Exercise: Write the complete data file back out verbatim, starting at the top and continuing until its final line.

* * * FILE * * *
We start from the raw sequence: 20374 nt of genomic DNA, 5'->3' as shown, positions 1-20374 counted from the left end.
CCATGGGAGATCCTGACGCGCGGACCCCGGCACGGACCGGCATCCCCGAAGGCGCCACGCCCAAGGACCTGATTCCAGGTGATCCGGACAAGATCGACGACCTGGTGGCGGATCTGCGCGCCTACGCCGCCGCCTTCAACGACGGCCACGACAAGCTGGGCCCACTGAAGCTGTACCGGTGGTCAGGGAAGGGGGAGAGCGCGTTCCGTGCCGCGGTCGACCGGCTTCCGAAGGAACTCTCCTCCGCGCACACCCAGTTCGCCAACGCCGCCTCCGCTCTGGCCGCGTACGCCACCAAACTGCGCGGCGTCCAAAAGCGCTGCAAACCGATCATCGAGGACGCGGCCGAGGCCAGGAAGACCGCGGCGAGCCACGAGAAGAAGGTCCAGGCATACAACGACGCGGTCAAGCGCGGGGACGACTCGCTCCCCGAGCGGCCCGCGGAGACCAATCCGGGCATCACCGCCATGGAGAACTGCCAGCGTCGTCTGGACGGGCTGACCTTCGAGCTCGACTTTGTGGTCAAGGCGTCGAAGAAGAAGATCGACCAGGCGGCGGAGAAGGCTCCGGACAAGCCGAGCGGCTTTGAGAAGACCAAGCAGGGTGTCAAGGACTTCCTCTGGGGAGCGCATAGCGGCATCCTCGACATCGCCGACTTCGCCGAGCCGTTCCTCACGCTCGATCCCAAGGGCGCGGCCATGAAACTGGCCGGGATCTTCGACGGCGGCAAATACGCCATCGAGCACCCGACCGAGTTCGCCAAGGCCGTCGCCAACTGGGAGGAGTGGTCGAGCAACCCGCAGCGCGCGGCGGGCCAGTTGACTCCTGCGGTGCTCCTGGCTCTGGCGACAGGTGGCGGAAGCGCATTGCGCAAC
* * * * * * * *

We start from the raw sequence: 20374 nt of genomic DNA, 5'->3' as shown, positions 1-20374 counted from the left end.
CCATGGGAGATCCTGACGCGCGGACCCCGGCACGGACCGGCATCCCCGAAGGCGCCACGCCCAAGGACCTGATTCCAGGTGATCCGGACAAGATCGACGACCTGGTGGCGGATCTGCGCGCCTACGCCGCCGCCTTCAACGACGGCCACGACAAGCTGGGCCCACTGAAGCTGTACCGGTGGTCAGGGAAGGGGGAGAGCGCGTTCCGTGCCGCGGTCGACCGGCTTCCGAAGGAACTCTCCTCCGCGCACACCCAGTTCGCCAACGCCGCCTCCGCTCTGGCCGCGTACGCCACCAAACTGCGCGGCGTCCAAAAGCGCTGCAAACCGATCATCGAGGACGCGGCCGAGGCCAGGAAGACCGCGGCGAGCCACGAGAAGAAGGTCCAGGCATACAACGACGCGGTCAAGCGCGGGGACGACTCGCTCCCCGAGCGGCCCGCGGAGACCAATCCGGGCATCACCGCCATGGAGAACTGCCAGCGTCGTCTGGACGGGCTGACCTTCGAGCTCGACTTTGTGGTCAAGGCGTCGAAGAAGAAGATCGACCAGGCGGCGGAGAAGGCTCCGGACAAGCCGAGCGGCTTTGAGAAGACCAAGCAGGGTGTCAAGGACTTCCTCTGGGGAGCGCATAGCGGCATCCTCGACATCGCCGACTTCGCCGAGCCGTTCCTCACGCTCGATCCCAAGGGCGCGGCCATGAAACTGGCCGGGATCTTCGACGGCGGCAAATACGCCATCGAGCACCCGACCGAGTTCGCCAAGGCCGTCGCCAACTGGGAGGAGTGGTCGAGCAACCCGCAGCGCGCGGCGGGCCAGTTGACTCCTGCGGTGCTCCTGGCTCTGGCGACAGGTGGCGGAAGCGCATTGCGCAAC